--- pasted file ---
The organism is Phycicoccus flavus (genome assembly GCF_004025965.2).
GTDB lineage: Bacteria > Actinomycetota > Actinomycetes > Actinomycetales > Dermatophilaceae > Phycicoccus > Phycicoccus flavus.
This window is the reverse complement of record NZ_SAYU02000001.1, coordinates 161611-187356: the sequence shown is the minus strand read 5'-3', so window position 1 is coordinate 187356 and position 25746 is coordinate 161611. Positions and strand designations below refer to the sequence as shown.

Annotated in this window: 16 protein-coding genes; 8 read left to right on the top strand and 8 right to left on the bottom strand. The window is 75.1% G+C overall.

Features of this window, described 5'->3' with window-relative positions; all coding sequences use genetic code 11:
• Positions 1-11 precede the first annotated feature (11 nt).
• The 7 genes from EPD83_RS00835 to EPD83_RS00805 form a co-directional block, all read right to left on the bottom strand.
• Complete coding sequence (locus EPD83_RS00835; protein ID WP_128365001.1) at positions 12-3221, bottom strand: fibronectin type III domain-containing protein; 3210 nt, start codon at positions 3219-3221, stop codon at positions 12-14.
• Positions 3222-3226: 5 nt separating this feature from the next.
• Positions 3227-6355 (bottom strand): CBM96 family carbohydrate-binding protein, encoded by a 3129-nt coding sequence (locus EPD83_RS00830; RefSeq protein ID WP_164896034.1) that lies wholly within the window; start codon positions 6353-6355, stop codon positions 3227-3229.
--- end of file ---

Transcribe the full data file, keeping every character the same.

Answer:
The organism is Phycicoccus flavus (genome assembly GCF_004025965.2).
GTDB lineage: Bacteria > Actinomycetota > Actinomycetes > Actinomycetales > Dermatophilaceae > Phycicoccus > Phycicoccus flavus.
This window is the reverse complement of record NZ_SAYU02000001.1, coordinates 161611-187356: the sequence shown is the minus strand read 5'-3', so window position 1 is coordinate 187356 and position 25746 is coordinate 161611. Positions and strand designations below refer to the sequence as shown.

Annotated in this window: 16 protein-coding genes; 8 read left to right on the top strand and 8 right to left on the bottom strand. The window is 75.1% G+C overall.

Features of this window, described 5'->3' with window-relative positions; all coding sequences use genetic code 11:
• Positions 1-11 precede the first annotated feature (11 nt).
• The 7 genes from EPD83_RS00835 to EPD83_RS00805 form a co-directional block, all read right to left on the bottom strand.
• Complete coding sequence (locus EPD83_RS00835; protein ID WP_128365001.1) at positions 12-3221, bottom strand: fibronectin type III domain-containing protein; 3210 nt, start codon at positions 3219-3221, stop codon at positions 12-14.
• Positions 3222-3226: 5 nt separating this feature from the next.
• Positions 3227-6355 (bottom strand): CBM96 family carbohydrate-binding protein, encoded by a 3129-nt coding sequence (locus EPD83_RS00830; RefSeq protein ID WP_164896034.1) that lies wholly within the window; start codon positions 6353-6355, stop codon positions 3227-3229.